Meshuggah – Koloss


Artist

Album

Koloss

Label

Nuclear Blast

Year

2012

Genre

For Fans Of

A Life Once Lost - Gojira - Textures

Summary

Keeping their spot as the contemporary kings of metal.

Rating

86 / 100

Dylan Thomas once wrote "after the first death, there is no other." Well in terms of metal, after Meshuggah there is simply no one else. It’s a definitive statement, which invites intrigue. But it’s a fitting label reserved for a band classified as iconic.

A cursory look at the likes of Mastodon, The Dillinger Escape Plan and In Flames standing side of stage at Meshuggah‘s recent Soundwave run of shows, all equally enamoured with this Swedish juggernaut, is reflective of a band that is both inspired and inspiring.

Despite the group’s obvious and understandable protestations about being labelled as ‘djent’ found in the latest issue of Blunt, there is no denying their influence on the aforementioned sub-genre.

While many current metalcore and deathcore bands inevitably blend into one another, when you hear the first chugging, down-tuned riff like that found on ‘Break Those Bones Whose Sinews Give It Motion‘, you know this is an unrivalled and purely exclusive sound that belongs entirely to Meshuggah.

Even the big fella up stairs must still be scratching his head at how Tomas Haake came up with the polyrhythmic pattern found on ‘Bleed‘. The beauty is ‘Koloss‘ does not try to replicate such feats, nor does it impose in a negative way on the listener.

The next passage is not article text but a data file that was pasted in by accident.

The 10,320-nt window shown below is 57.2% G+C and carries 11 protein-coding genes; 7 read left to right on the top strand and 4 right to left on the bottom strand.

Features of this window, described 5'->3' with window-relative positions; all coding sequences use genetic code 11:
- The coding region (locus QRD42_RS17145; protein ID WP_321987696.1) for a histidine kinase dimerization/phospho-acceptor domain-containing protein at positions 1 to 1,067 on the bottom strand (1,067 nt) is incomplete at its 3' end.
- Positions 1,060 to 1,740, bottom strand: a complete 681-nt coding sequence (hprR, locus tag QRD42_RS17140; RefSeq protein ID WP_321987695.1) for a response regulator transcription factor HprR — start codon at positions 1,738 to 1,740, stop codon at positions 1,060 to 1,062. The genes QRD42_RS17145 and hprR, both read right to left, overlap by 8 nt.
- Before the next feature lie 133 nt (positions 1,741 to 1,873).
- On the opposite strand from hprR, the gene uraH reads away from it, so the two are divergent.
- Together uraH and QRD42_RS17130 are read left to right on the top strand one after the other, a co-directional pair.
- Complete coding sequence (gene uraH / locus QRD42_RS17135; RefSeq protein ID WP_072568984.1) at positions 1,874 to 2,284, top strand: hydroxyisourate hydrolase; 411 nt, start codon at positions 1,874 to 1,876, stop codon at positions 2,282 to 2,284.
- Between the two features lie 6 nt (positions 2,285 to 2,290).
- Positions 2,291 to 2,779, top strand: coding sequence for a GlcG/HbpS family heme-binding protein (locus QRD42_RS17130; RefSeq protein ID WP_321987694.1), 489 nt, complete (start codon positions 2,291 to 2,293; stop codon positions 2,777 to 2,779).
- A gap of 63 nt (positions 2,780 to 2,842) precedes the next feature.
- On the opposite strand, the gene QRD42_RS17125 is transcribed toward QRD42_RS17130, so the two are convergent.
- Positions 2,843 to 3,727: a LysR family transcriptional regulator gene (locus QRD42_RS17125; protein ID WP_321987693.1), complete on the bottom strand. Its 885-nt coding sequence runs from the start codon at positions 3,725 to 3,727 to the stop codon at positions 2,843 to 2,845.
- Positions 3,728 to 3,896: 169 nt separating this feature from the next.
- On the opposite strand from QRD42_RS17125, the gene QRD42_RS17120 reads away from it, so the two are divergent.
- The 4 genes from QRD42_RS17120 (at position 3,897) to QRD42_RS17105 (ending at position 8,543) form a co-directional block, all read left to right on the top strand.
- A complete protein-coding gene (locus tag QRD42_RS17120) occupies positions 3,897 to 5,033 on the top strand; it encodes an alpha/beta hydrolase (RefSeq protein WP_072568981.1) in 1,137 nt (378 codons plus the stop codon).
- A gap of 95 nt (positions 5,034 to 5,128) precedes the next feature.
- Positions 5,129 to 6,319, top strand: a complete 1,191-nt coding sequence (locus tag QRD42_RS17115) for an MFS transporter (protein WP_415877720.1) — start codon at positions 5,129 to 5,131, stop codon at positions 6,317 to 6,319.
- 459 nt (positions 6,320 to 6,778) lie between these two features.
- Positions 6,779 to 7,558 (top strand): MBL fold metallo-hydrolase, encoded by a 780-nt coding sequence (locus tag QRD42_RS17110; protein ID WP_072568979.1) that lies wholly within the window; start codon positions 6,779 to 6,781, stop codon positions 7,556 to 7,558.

Koloss‘ is its own beast. Although the heavy and surprisingly groovy ‘Marrow‘ certainly gives things a shake for one of Meshuggah‘s most mind-boggling rhythms. ‘Koloss‘ is its own album, with its own stylings and structures. And that’s a good thing. ‘obZen‘ was solid, just as other albums in the band’s catalogue were and still are, but this offering divorces itself from mere re-production.

Opener ‘I Am Colossus‘ has that familiar guitar tuning and overall sound that seemingly beats you down. It’s not necessarily an exercise in blistering pace but still is just heavy. ‘Do Not Look Down‘ begins with an ominous tom rhythm. ‘The Demon’s Name Is Surveillance‘ is probably the early highlight, with its fast-paced delivery. ‘Swarm‘ again reinforces the strength and consistency in the sound.

This is Meshuggah in its own skin. Another typical release where the listener is the beneficiary.

Conclusion

Wordsmiths are going to have fun creating attention-grabbing and witty analogies to describe the sheer devastation that is ‘Koloss’. "It is heavier than…" [insert analogy]. But, we’ll just stop short and call this deliberate, innovative and once again forward-thinking music that delivers effectively. You know Meshuggah are too humble and sincere to gloat, but you almost have to laugh at how they continually put daylight between them and similar bands that are trying so hard to bridge the gap.

Tracklisting

1. I Am Colossus
2. The Demon’s Name Is Surveillance
3. Do Not Look Down
4. Behind the Sun
5. The Hurt That Finds You First
6. Marrow
7. Break Those Bones Whose Sinews Gave It Motion
8. Swarm
9. Demiurge
10. The Last Vigil

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